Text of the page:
The recent agreement between some European political actors regarding synthetic fuels has opened new perspectives in the automotive industry, allowing the sale of internal combustion engine vehicles powered by e-fuels even after 2035. But what are the differences between synthetic fuels and biofuels? And what will happen to cars already registered?

Differences between e-fuels and bio-fuels

Biofuels come from the transformation of organic substances of plant or animal origin, while e-fuels, or synthetic fuels, are created through a chemical process that combines hydrogen and carbon dioxide. Both are suitable for internal combustion engines, but e-fuels must be produced using renewable energy to be considered eco-friendly.

However, e-fuels present some challenges, such as the need for extensive electrical infrastructure for their production and high production costs, which could influence the final price for buyers of e-fuel-powered cars.

E-fuel producers and market impact

The German group P2X Europe in Hamburg is one of the leading e-fuel producers. However, according to some industry experts, synthetic fuels could mainly be used for luxury cars like Porsche and Ferrari due to their high costs.

The role of biofuels

Biofuels are produced from agricultural raw materials such as corn, sugarcane, beet, and organic waste. Among the companies that have invested in biofuels, Eni has announced the sale of biofuels in 50 service stations with the goal of tripling the number of distributors. However, the recently reached agreement does not foresee the use of biofuels in internal combustion engines after 2035, calling these investments into question.

The future of cars already registered

The agreement reached allows the use of internal combustion engines powered by synthetic fuels even after 2035, but these new rules do not apply to cars already registered. Motorists who purchase a car before 2035 will be able to continue using it until the end of its life cycle, based on the year of registration.

It will be possible to buy and sell used gasoline or diesel cars and refuel them after 2035, but the related costs could be higher than current ones.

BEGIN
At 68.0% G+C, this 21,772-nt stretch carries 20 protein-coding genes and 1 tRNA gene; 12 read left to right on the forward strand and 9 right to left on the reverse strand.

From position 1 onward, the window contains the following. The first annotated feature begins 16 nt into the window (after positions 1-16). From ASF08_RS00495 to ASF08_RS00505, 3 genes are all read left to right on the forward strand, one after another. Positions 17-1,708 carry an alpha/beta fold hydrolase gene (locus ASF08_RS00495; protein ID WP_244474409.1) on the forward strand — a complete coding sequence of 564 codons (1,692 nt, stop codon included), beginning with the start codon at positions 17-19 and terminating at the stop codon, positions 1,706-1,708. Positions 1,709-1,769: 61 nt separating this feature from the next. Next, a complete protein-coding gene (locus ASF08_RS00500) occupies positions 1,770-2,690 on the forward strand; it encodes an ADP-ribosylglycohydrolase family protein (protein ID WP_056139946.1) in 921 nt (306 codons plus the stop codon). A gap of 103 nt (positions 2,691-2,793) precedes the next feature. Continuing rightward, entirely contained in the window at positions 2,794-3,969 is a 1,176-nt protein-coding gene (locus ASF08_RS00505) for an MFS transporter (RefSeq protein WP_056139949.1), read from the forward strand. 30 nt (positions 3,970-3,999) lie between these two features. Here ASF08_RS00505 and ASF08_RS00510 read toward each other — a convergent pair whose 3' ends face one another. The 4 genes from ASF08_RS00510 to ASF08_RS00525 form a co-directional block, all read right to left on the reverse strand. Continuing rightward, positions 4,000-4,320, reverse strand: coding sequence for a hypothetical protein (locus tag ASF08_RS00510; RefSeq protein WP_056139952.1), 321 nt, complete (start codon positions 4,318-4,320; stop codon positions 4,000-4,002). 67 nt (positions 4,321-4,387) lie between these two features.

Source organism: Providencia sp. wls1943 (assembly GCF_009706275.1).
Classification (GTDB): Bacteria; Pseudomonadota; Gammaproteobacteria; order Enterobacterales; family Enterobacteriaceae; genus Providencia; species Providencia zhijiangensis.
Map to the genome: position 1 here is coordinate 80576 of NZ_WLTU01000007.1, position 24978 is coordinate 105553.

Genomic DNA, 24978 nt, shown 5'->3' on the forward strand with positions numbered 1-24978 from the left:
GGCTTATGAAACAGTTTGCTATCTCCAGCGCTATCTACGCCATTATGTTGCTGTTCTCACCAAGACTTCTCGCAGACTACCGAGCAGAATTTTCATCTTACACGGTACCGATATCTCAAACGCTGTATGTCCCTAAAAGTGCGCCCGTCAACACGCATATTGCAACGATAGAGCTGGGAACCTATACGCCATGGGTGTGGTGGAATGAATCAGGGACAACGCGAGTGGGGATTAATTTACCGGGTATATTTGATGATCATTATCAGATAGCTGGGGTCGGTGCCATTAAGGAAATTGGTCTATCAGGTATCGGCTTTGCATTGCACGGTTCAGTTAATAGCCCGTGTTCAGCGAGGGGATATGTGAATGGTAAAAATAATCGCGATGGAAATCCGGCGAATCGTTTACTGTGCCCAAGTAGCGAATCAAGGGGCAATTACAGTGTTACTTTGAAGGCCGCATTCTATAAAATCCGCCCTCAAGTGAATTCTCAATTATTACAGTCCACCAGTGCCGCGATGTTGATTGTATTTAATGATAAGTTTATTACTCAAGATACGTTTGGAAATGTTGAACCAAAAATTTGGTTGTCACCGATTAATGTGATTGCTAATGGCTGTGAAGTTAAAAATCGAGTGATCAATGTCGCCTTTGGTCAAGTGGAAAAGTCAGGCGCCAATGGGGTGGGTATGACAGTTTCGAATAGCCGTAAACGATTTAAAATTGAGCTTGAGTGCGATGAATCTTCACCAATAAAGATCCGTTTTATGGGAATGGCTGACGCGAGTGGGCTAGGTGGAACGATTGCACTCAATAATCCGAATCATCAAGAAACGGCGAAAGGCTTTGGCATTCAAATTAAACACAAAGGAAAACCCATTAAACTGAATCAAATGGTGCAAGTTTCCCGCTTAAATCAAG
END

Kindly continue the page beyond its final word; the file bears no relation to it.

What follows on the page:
Impact on the Italian automotive industry

The adoption of e-fuels could negatively affect the Italian automotive industry, where the automotive sector accounts for 13% of GDP and employs 250,000 people. According to a study conducted by Uilm-Està, the ecological transition could jeopardize up to 120,000 jobs, as an electric vehicle contains far fewer components compared to an internal combustion engine vehicle. It is estimated that 40-45% of those employed in the Italian automotive sector will be affected by the transition to electric.


The agreement reached regarding synthetic fuels and their adoption in internal combustion engines after 2035 represents a significant turning point in the automotive industry. However, e-fuels present challenges in terms of infrastructure and costs, and their impact on the Italian automotive industry and the labor market could be significant.

In the meantime, motorists who own gasoline or diesel cars registered before 2035 will be able to continue using them and refueling them, albeit with potentially higher costs. Discussions on the role of biofuels in future energy policy and their impact on the environment will continue to be the subject of debate and research. The automotive industry will have to adapt to the new challenges posed by alternative fuels and environmental regulations while ensuring the sustainability and competitiveness of the sector.





Taggato con: